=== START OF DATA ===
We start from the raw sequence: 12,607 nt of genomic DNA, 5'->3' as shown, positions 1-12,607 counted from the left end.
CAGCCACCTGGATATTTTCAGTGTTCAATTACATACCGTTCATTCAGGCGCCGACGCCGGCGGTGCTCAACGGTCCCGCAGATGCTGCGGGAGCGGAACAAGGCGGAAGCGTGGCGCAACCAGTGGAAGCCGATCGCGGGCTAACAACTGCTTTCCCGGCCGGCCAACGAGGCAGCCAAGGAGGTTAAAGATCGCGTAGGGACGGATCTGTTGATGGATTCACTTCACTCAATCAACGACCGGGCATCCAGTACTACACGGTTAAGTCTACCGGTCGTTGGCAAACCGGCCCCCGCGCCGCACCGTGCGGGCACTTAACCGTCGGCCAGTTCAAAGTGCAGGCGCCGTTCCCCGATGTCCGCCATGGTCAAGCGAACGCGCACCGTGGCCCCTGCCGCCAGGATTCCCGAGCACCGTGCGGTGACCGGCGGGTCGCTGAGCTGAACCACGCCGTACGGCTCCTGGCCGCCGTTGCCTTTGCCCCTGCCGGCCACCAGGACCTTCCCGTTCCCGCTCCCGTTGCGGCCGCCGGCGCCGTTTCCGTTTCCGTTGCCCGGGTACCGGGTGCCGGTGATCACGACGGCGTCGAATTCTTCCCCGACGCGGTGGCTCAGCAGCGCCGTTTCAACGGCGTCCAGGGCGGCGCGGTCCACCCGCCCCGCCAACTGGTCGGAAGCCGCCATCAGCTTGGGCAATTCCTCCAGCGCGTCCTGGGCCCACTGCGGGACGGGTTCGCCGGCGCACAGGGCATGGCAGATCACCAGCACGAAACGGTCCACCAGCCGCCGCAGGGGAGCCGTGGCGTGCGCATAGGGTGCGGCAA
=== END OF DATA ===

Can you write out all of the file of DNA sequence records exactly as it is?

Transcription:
We start from the raw sequence: 12,607 nt of genomic DNA, 5'->3' as shown, positions 1-12,607 counted from the left end.
CAGCCACCTGGATATTTTCAGTGTTCAATTACATACCGTTCATTCAGGCGCCGACGCCGGCGGTGCTCAACGGTCCCGCAGATGCTGCGGGAGCGGAACAAGGCGGAAGCGTGGCGCAACCAGTGGAAGCCGATCGCGGGCTAACAACTGCTTTCCCGGCCGGCCAACGAGGCAGCCAAGGAGGTTAAAGATCGCGTAGGGACGGATCTGTTGATGGATTCACTTCACTCAATCAACGACCGGGCATCCAGTACTACACGGTTAAGTCTACCGGTCGTTGGCAAACCGGCCCCCGCGCCGCACCGTGCGGGCACTTAACCGTCGGCCAGTTCAAAGTGCAGGCGCCGTTCCCCGATGTCCGCCATGGTCAAGCGAACGCGCACCGTGGCCCCTGCCGCCAGGATTCCCGAGCACCGTGCGGTGACCGGCGGGTCGCTGAGCTGAACCACGCCGTACGGCTCCTGGCCGCCGTTGCCTTTGCCCCTGCCGGCCACCAGGACCTTCCCGTTCCCGCTCCCGTTGCGGCCGCCGGCGCCGTTTCCGTTTCCGTTGCCCGGGTACCGGGTGCCGGTGATCACGACGGCGTCGAATTCTTCCCCGACGCGGTGGCTCAGCAGCGCCGTTTCAACGGCGTCCAGGGCGGCGCGGTCCACCCGCCCCGCCAACTGGTCGGAAGCCGCCATCAGCTTGGGCAATTCCTCCAGCGCGTCCTGGGCCCACTGCGGGACGGGTTCGCCGGCGCACAGGGCATGGCAGATCACCAGCACGAAACGGTCCACCAGCCGCCGCAGGGGAGCCGTGGCGTGCGCATAGGGTGCGGCAA